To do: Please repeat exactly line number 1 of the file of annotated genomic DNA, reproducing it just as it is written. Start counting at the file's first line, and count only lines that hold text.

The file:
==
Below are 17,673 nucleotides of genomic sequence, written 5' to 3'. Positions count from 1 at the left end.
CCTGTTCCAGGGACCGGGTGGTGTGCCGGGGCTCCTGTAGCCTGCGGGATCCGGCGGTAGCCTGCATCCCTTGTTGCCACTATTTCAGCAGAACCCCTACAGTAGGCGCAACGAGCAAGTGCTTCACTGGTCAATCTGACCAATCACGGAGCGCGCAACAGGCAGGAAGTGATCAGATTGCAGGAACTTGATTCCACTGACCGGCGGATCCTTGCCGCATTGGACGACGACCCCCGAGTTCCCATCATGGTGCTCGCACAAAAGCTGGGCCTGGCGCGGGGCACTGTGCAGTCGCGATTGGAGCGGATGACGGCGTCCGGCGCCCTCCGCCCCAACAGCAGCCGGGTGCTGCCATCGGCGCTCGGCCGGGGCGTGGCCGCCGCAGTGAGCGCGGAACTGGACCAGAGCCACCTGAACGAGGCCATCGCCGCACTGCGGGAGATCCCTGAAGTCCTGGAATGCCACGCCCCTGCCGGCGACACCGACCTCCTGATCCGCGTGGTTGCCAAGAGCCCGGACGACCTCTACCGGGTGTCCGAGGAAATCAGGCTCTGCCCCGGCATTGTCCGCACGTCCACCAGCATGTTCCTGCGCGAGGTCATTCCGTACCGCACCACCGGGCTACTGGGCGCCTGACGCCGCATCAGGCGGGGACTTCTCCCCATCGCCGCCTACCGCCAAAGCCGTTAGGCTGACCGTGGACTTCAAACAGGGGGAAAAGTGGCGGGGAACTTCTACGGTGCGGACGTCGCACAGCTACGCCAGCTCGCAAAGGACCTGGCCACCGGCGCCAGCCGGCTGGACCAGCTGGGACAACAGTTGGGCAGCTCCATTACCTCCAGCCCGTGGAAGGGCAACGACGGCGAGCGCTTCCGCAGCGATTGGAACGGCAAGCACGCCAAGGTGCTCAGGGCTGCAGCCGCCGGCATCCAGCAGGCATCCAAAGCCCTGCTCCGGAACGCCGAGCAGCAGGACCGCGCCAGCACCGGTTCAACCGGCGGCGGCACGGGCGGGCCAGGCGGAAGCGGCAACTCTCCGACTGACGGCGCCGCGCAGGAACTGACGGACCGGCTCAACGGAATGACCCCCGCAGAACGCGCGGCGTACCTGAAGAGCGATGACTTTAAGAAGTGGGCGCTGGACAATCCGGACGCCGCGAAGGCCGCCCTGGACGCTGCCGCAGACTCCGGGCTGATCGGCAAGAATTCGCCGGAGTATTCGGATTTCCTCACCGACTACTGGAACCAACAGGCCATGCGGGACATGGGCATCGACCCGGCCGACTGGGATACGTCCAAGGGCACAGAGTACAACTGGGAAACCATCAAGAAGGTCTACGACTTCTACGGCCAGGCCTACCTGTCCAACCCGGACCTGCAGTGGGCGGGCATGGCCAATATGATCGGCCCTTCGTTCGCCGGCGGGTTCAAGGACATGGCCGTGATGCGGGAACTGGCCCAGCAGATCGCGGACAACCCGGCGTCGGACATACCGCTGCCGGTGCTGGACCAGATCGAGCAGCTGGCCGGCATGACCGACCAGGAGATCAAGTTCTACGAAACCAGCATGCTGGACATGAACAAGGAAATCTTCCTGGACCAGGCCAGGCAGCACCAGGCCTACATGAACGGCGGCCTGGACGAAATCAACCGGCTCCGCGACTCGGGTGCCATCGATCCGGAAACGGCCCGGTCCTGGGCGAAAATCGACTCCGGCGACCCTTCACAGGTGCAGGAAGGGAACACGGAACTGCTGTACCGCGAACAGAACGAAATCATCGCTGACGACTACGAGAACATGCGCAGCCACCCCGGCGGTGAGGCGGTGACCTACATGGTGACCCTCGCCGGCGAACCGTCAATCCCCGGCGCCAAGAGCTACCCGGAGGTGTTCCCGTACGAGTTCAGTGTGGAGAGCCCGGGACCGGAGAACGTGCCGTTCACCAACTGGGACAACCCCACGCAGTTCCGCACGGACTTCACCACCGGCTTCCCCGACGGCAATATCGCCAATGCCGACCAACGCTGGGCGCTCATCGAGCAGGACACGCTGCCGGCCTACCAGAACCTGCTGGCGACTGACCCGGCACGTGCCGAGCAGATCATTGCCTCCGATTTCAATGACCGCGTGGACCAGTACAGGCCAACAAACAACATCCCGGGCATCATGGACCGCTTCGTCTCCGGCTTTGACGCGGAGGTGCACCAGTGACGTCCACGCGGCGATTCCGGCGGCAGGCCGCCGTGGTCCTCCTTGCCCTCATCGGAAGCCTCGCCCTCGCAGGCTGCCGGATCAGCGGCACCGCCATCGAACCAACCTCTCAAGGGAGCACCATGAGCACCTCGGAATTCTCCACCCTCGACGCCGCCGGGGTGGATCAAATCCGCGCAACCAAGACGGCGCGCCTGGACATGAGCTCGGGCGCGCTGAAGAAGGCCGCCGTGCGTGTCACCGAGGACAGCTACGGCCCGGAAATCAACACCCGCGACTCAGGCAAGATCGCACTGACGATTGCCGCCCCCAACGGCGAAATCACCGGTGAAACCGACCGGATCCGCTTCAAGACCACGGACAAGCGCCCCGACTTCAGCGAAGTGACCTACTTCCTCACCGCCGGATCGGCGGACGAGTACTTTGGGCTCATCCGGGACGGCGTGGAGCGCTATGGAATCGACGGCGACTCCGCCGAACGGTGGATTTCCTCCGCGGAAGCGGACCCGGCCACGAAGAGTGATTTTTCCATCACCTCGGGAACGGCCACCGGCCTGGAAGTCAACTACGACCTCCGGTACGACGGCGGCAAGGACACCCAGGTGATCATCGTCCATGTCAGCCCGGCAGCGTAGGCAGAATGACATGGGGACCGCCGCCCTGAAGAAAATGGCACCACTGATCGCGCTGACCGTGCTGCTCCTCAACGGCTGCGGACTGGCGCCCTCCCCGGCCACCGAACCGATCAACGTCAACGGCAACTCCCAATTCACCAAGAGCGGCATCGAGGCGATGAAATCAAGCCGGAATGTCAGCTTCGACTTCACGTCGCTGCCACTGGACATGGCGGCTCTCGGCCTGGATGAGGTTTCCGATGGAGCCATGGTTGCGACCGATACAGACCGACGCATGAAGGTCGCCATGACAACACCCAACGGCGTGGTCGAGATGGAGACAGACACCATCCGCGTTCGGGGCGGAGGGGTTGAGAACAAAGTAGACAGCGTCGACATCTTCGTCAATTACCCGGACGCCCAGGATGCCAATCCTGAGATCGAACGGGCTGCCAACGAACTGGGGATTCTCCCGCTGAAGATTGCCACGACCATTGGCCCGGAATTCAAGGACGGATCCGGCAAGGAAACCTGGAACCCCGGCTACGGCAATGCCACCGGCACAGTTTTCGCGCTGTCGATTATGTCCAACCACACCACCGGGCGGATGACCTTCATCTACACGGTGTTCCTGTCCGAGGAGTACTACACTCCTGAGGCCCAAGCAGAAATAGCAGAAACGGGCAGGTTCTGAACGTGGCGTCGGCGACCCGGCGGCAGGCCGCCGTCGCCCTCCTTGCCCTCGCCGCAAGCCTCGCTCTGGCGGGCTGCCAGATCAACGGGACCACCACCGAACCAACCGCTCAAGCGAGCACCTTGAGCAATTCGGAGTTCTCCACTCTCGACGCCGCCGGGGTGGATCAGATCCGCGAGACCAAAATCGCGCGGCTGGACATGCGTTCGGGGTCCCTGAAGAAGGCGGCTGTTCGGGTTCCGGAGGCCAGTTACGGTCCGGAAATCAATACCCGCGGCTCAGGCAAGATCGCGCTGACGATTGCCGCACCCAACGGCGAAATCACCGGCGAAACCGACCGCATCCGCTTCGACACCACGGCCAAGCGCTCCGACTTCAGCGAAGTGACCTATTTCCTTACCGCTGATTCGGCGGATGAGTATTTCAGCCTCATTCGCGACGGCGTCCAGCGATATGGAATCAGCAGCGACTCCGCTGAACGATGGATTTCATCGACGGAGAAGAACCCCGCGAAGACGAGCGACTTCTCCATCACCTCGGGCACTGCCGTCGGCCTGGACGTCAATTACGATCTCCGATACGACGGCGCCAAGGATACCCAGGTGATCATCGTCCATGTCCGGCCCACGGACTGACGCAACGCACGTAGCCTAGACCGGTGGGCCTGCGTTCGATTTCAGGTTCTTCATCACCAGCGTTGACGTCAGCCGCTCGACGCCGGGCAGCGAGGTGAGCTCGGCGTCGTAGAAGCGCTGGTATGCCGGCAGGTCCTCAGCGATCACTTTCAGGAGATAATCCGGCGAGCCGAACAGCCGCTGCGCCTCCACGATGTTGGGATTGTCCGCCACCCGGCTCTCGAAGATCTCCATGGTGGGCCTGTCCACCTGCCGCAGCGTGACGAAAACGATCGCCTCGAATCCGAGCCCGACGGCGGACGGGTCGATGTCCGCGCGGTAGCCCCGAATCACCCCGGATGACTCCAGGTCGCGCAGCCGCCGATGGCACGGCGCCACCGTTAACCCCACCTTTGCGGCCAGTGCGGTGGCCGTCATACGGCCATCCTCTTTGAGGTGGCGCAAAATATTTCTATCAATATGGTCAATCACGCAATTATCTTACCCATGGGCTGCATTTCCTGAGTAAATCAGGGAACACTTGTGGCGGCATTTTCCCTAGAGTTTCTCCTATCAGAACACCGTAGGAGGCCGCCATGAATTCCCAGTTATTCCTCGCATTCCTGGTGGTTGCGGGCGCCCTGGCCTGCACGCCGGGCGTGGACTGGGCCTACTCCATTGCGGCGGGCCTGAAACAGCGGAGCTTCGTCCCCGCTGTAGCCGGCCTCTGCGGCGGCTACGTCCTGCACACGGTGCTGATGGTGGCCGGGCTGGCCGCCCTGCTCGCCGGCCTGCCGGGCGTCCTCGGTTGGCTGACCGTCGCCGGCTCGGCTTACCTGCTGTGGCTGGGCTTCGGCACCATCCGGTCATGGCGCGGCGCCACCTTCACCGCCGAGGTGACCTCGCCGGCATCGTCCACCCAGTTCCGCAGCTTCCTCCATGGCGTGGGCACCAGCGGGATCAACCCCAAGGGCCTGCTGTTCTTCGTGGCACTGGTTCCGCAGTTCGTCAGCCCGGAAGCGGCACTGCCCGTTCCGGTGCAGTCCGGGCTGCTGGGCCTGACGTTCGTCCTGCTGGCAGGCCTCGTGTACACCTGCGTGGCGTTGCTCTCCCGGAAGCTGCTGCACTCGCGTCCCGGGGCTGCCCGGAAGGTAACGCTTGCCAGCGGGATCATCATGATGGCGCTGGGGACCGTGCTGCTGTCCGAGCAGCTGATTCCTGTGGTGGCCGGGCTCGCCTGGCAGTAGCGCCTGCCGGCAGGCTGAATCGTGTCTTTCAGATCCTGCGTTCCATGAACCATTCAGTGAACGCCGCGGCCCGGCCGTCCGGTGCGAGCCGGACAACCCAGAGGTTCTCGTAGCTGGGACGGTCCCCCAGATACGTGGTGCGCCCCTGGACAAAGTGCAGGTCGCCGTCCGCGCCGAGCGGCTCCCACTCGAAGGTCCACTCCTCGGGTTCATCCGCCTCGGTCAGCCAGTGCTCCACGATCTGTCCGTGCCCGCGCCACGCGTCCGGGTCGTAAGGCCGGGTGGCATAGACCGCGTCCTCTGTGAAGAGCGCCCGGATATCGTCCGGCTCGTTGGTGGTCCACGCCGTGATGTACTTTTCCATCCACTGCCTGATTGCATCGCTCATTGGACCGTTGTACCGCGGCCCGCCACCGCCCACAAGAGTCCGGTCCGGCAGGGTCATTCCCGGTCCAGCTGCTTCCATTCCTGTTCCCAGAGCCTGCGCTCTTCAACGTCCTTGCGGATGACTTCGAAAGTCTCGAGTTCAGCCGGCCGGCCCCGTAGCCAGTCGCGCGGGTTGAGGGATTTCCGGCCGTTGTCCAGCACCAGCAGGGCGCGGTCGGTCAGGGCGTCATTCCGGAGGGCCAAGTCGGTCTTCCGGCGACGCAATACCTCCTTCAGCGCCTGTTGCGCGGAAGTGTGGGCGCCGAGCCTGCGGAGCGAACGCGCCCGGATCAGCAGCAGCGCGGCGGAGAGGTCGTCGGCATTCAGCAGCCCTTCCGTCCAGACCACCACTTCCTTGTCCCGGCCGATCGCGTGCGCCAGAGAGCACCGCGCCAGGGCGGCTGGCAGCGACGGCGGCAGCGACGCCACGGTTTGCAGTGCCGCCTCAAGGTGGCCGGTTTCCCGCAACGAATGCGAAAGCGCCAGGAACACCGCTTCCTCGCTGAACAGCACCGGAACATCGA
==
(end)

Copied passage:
Below are 17,673 nucleotides of genomic sequence, written 5' to 3'. Positions count from 1 at the left end.